Vigil Remembers 18-Year-Old [Video] 

“We are killing one another. But, yet, we want to talk about Trayvon. We better talk about ourselves.”

click to enlarge Citizens Against Crime founder Alicia Rasin addresses 300 people at a vigil last week for Zekei Johnson, 18, who was shot to death. His mother, Shankeithy Johnson, sits behind her. - SCOTT ELMQUIST
  • Scott Elmquist
  • Citizens Against Crime founder Alicia Rasin addresses 300 people at a vigil last week for Zekei Johnson, 18, who was shot to death. His mother, Shankeithy Johnson, sits behind her.

With the evening sunlight filtering through towering elm trees, more than 300 mourners gather on the lawn of Worship & Praise Deliverance Church on East Laburnum Avenue to say goodbye to Zekei Johnson. The 18-year-old was gunned down Aug. 10 in the parking lot of the Richmond Inn and Suites off Midlothian Turnpike.

"He was on his way to college. An innocent child — killed. Enough is enough. My God, what is wrong us? What is wrong with our African Americans?" asks Citizens Against Crime founder Alicia Rasin, who organized last week's vigil. "We are killing one another. But, yet, we want to talk about Trayvon. We better talk about ourselves."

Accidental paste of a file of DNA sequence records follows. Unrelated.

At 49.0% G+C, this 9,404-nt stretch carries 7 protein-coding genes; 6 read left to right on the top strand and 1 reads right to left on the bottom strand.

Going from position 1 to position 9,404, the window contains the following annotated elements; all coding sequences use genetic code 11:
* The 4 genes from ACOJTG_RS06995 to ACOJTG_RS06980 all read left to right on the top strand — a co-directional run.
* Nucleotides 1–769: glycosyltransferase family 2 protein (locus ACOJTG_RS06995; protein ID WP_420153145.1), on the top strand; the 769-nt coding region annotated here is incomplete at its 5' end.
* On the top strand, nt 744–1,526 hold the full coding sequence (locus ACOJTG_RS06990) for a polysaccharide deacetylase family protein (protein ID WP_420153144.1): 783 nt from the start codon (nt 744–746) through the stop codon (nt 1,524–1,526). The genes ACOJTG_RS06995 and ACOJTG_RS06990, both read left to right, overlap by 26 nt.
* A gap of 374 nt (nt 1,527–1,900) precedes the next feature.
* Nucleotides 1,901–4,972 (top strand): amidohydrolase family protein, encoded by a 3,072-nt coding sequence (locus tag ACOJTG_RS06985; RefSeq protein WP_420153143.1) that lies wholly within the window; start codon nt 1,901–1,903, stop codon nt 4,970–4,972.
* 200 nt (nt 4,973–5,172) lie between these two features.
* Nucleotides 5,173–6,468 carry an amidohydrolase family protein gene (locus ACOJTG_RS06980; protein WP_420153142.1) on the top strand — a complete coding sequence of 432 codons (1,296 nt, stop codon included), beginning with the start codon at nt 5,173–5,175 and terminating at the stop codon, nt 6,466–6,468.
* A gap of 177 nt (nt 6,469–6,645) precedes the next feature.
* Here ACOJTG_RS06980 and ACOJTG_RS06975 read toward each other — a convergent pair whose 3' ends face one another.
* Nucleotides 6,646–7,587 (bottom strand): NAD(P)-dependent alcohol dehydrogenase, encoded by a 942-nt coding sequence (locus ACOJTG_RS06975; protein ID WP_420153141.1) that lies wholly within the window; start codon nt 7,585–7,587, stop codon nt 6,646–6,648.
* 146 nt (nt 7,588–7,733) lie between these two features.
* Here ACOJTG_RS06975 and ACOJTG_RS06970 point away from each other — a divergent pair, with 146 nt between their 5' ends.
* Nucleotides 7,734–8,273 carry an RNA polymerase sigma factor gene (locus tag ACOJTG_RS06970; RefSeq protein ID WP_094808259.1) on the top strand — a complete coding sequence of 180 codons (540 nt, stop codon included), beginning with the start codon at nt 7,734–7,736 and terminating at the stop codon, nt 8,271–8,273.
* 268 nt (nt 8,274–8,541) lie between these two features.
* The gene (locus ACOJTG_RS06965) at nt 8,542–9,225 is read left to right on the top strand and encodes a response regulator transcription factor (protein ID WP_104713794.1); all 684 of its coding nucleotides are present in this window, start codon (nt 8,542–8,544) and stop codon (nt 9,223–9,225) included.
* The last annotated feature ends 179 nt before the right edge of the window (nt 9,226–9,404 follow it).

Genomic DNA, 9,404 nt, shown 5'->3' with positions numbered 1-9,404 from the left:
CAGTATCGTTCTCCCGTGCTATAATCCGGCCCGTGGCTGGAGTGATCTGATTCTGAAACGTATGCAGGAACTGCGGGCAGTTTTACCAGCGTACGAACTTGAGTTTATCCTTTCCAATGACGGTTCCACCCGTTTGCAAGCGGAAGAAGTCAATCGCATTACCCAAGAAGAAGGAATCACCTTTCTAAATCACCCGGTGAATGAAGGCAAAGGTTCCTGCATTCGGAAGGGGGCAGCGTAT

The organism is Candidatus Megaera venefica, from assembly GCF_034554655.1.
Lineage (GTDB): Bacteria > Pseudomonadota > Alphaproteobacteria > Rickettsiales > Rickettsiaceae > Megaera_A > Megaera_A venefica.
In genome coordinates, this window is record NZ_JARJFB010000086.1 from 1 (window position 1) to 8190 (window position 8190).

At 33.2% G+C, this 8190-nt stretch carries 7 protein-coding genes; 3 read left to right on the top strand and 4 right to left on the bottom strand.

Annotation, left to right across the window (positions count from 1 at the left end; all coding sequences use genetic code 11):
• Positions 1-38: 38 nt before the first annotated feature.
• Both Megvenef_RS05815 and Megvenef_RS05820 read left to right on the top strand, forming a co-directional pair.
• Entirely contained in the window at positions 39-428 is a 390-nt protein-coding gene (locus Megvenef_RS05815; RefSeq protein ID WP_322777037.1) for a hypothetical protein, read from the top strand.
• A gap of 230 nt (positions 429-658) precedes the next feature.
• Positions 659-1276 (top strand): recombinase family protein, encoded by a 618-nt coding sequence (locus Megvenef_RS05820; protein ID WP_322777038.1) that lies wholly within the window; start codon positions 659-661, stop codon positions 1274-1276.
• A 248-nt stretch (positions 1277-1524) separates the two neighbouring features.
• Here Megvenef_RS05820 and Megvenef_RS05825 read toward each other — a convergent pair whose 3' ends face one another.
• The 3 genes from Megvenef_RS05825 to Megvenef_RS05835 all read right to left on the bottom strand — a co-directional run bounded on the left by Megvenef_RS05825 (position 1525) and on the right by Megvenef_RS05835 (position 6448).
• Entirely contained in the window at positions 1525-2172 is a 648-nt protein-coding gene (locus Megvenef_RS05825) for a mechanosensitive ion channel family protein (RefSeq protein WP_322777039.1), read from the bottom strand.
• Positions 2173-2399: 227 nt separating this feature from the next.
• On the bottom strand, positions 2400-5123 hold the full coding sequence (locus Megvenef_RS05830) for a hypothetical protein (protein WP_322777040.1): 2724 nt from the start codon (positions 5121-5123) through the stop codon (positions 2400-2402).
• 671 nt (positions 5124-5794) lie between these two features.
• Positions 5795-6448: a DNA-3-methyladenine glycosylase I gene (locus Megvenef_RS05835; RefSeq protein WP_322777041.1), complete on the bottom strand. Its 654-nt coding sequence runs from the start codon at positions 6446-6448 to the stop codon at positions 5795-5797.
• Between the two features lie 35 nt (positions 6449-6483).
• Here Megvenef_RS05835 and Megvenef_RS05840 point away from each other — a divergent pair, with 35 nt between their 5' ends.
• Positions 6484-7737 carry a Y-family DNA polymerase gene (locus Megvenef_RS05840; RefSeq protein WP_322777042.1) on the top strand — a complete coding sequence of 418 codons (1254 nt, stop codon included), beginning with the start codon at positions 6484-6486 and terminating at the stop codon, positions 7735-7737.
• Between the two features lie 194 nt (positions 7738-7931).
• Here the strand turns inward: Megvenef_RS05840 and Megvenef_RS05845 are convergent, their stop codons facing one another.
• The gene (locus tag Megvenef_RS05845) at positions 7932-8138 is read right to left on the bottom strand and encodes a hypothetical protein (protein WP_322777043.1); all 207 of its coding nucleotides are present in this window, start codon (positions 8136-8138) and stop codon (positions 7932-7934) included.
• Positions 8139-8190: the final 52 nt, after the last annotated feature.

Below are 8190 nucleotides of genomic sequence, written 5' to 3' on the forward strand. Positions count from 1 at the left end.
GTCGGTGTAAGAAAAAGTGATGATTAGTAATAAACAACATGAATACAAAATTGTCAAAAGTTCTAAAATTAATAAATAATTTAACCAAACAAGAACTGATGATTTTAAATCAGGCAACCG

Johnson's family members sit on a wooden stage in front of the emotional crowd. They and the crowd weep while the church's co-pastor, Michelle Kirven, speaks of Zekei, whom she calls by his nickname, Bam.

During a recent church service, Kirven says, Johnson suddenly shouted out in praise. Kirven attributes his jubilance to his excitement about heading to college. He was destined for greatness, she says, imploring the young people in the crowd to keep his memory alive.

"It hit home this time," she says. "I love all children, but Bam was like my son. I watched him grow. I watched him develop into a man who loved God. It's time to stop all this foolishness. Children are a product of their environment. It's time to stop all this nonsense, 'cause our babies are watching."

Police named Floyd E. Taylor, 26, a person of interest in the shooting and on Friday night, a day after the vigil, Taylor turns himself in to the U.S. Marshals Regional Fugitive Task Force. He is charged with possession of a firearm by a convicted felon.

The vigil, held Aug. 15, precedes what will be a violent weekend in the city. Between Friday night and early Sunday morning, seven people are shot, two fatally. So far this year, 22 people have been killed in Richmond, three fewer than the same time last year.

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